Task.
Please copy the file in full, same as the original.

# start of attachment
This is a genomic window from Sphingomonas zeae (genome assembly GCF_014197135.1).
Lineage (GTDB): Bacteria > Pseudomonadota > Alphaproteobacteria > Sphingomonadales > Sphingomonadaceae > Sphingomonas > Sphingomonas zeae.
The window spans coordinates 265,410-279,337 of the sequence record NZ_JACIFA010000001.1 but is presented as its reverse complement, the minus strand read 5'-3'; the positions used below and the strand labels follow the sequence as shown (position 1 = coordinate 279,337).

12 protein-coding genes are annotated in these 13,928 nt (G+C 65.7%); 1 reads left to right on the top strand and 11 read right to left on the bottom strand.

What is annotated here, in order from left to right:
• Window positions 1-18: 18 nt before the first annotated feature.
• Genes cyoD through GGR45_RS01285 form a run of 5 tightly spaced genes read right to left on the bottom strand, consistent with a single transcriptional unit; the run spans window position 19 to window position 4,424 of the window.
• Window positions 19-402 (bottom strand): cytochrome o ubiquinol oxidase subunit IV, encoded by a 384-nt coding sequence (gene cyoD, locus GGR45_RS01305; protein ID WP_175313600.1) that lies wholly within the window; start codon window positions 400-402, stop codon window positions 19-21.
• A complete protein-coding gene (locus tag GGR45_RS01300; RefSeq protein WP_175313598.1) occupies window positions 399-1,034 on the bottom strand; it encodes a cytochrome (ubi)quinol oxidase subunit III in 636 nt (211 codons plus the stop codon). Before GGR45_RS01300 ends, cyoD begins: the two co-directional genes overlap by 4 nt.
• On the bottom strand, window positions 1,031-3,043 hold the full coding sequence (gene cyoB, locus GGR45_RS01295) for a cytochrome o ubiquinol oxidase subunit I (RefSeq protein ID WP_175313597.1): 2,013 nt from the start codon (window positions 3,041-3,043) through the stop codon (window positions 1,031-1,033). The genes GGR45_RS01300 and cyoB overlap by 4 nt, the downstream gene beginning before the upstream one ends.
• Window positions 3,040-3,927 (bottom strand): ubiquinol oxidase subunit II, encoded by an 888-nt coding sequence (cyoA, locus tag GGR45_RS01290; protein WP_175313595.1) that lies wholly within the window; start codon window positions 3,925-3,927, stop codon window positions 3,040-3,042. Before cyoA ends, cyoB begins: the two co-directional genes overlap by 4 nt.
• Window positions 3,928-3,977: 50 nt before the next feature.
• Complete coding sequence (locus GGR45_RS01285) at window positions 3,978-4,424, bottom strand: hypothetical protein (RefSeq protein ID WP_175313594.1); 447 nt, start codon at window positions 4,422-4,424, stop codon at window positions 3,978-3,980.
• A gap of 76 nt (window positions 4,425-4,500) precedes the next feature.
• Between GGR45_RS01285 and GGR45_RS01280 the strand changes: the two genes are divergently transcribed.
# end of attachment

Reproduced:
This is a genomic window from Sphingomonas zeae (genome assembly GCF_014197135.1).
Lineage (GTDB): Bacteria > Pseudomonadota > Alphaproteobacteria > Sphingomonadales > Sphingomonadaceae > Sphingomonas > Sphingomonas zeae.
The window spans coordinates 265,410-279,337 of the sequence record NZ_JACIFA010000001.1 but is presented as its reverse complement, the minus strand read 5'-3'; the positions used below and the strand labels follow the sequence as shown (position 1 = coordinate 279,337).

12 protein-coding genes are annotated in these 13,928 nt (G+C 65.7%); 1 reads left to right on the top strand and 11 read right to left on the bottom strand.

What is annotated here, in order from left to right:
• Window positions 1-18: 18 nt before the first annotated feature.
• Genes cyoD through GGR45_RS01285 form a run of 5 tightly spaced genes read right to left on the bottom strand, consistent with a single transcriptional unit; the run spans window position 19 to window position 4,424 of the window.
• Window positions 19-402 (bottom strand): cytochrome o ubiquinol oxidase subunit IV, encoded by a 384-nt coding sequence (gene cyoD, locus GGR45_RS01305; protein ID WP_175313600.1) that lies wholly within the window; start codon window positions 400-402, stop codon window positions 19-21.
• A complete protein-coding gene (locus tag GGR45_RS01300; RefSeq protein WP_175313598.1) occupies window positions 399-1,034 on the bottom strand; it encodes a cytochrome (ubi)quinol oxidase subunit III in 636 nt (211 codons plus the stop codon). Before GGR45_RS01300 ends, cyoD begins: the two co-directional genes overlap by 4 nt.
• On the bottom strand, window positions 1,031-3,043 hold the full coding sequence (gene cyoB, locus GGR45_RS01295) for a cytochrome o ubiquinol oxidase subunit I (RefSeq protein ID WP_175313597.1): 2,013 nt from the start codon (window positions 3,041-3,043) through the stop codon (window positions 1,031-1,033). The genes GGR45_RS01300 and cyoB overlap by 4 nt, the downstream gene beginning before the upstream one ends.
• Window positions 3,040-3,927 (bottom strand): ubiquinol oxidase subunit II, encoded by an 888-nt coding sequence (cyoA, locus tag GGR45_RS01290; protein WP_175313595.1) that lies wholly within the window; start codon window positions 3,925-3,927, stop codon window positions 3,040-3,042. Before cyoA ends, cyoB begins: the two co-directional genes overlap by 4 nt.
• Window positions 3,928-3,977: 50 nt before the next feature.
• Complete coding sequence (locus GGR45_RS01285) at window positions 3,978-4,424, bottom strand: hypothetical protein (RefSeq protein ID WP_175313594.1); 447 nt, start codon at window positions 4,422-4,424, stop codon at window positions 3,978-3,980.
• A gap of 76 nt (window positions 4,425-4,500) precedes the next feature.
• Between GGR45_RS01285 and GGR45_RS01280 the strand changes: the two genes are divergently transcribed.